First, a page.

It’s a conversation any books-first Harry Potter fan is all too familiar with: You’re talking about how wonderful Harry Potter is (because just because it’s nearly 2014 doesn’t mean you’re stopping that conversation any time soon), and your friend brings up that it doesn’t make any sense Harry wound up with Ginny Weasley of all people, because Ginny is the worst.
I’m sorry. This isn’t true at all! That’s just what Warner Brothers inexplicably wanted you to think because of the fact Ginny was in roughly 20 minutes of the entire franchise (time spent nearly dying in the Chamber of Secrets when she was 11 not included). Ginny is a really cool girl who becomes a really cool lady and –bonus! — through her J.K. Rowling taught teenage readers a lot of really valuable lessons about being yourself, owning your own accomplishments, and not waiting around for guys (well, at least not too much).
But while Book Ginny was a dynamic, feisty character, Film Ginny is a Manic Pixie Wallflower that could be literally anyone Daniel Radcliffe had zero chemistry with. Seriously, was it not possible for her to accio a personality from anyone in the general vicinity? Her entire role in the movies was to awkwardly kiss Harry once at the Burrow and once at Hogwarts, and then stare at him while he ran around actually doing things during the final battles.
There are plenty of Harry Potter book-to-film changes I’m still not over. (Who are the Marauders, you ask? Don’t ask anyone who only watched the movies!) But recently, what’s bugging me more and more is how little respect Ginny gets — and I think a lot of it is because of the films. It’s time someone stood up and defended her; She’s actually a really cool character — it’s just that none of her awesomeness translated onscreen.
Book Ginny would never. Let’s take a trip down memory lane…
Number One: Ginny from the book didn’t wait around for any man. When the boy of her dreams appeared disinterested (he had a few other things on his mind!) she didn’t get desperate. Instead, she got friendly with Dean, showing The Chosen One she had plenty of other things going on in her life. Next!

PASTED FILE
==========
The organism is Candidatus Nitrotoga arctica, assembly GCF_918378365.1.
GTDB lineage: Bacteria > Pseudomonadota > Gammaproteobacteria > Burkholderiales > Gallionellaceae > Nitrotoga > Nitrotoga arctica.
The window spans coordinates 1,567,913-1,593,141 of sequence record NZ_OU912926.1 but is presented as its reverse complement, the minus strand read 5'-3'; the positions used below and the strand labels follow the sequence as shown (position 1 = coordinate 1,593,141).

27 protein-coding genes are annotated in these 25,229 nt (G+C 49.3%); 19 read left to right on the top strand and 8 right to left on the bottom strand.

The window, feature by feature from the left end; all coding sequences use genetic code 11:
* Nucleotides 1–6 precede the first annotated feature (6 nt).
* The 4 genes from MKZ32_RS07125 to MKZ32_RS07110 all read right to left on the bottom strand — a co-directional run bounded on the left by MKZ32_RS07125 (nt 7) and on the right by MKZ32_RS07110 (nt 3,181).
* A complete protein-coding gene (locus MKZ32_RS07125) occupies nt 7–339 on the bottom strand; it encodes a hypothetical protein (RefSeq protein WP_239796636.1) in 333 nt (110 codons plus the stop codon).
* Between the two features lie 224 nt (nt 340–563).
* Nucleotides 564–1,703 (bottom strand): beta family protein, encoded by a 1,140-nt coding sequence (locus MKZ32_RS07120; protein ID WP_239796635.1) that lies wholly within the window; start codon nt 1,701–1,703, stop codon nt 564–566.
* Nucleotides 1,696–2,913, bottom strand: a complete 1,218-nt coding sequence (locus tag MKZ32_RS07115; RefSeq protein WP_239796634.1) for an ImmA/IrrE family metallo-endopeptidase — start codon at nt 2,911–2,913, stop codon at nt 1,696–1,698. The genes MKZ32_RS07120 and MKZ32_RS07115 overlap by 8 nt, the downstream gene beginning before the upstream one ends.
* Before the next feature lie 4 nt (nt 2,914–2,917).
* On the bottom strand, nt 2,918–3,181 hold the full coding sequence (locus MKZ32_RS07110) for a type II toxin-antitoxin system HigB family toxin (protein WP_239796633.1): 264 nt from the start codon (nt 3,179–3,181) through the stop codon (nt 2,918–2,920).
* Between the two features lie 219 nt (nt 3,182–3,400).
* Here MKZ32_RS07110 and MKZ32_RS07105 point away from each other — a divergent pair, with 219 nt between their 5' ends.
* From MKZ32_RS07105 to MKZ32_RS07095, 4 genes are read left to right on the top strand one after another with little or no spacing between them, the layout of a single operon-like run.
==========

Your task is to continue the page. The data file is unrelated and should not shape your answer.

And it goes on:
Number Two: While Harry is crushing on Cho in Order of the Phoenix, Ginny didn’t let her crush stand in the way of being useful and smart. She gave him support for Dumbledore’s Army, and helped fight at the Department of Mysteries, among other battles.
Number Three: While Harry, Ron and Hermione were off roaming a forest, Ginny was actually braving things out at Hogwarts — and it wasn’t all Yule Balls and Quidditch. In the books, Ginny and Neville are shown to be keeping the rebellion going at school (“Dumbledore’s Army, still recruiting“) – but only Neville’s heroism made the film. Ginny got to be a movie girlfriend, instead. -100 Points from the House of Movie Studios.
Number Four: This isn’t badass, per se, but I always thought it was really cool that right before Harry and Ginny finally kissed, Ginny was off winning a Quidditch game because her dumb crush was stuck in detention. Guys, am I right?
Entertainment Weekly's Erin Strecker on why Book Ginny is cooler than Movie Ginny (via courtneysmovieblog)
I LOVE BOOK!GINNY
I got neal… Not sure if happy or not
Neal’s not the worst?
No, no, I was just more expecting to get like, Belle or Snow or someone like that. I don’t really think he makes sense for me, but I’ll take it :)
He looks the same as everyone else, but actually he is the most important person in the Universe.
forbidden from one another
a war divides their people
and a mountain divides them apart
build a path to be together
yeah i forget the next couple lines but then it goes
THROUGH THE MOUNTAINS
SECRET SECRET SECRET SECRET TUNNEL
TO MAKE THAT FACE
things we’re not gonna pay
- last year’s rent
- this year’s rent
- next year’s rent
Marriage equality will, in time, fundamentally destroy “traditional marriage,” and I, for one, will dance on its grave.
It’s not a terribly difficult conclusion to draw.
As same-sex couples marry, they will be forced to re-imagine many tenets of your “traditional marriage.” In doing so, they will face a series of complicated questions:
Should one of us change our last name? And if so, who?
Should we have kids? Do we want to have kids? How do we want to have kids? Whose last name do our kids take?
How about housework, work-work, childcare? How do we assign these roles equitably? How do we cultivate a partnership that honors each of our professional and personal ambitions?
As questions continually arise, heterosexual couples will take notice — and be forced to address how much “traditional marriage” is built on gender roles and perpetuates a nauseating inequality that has no place in 2014.”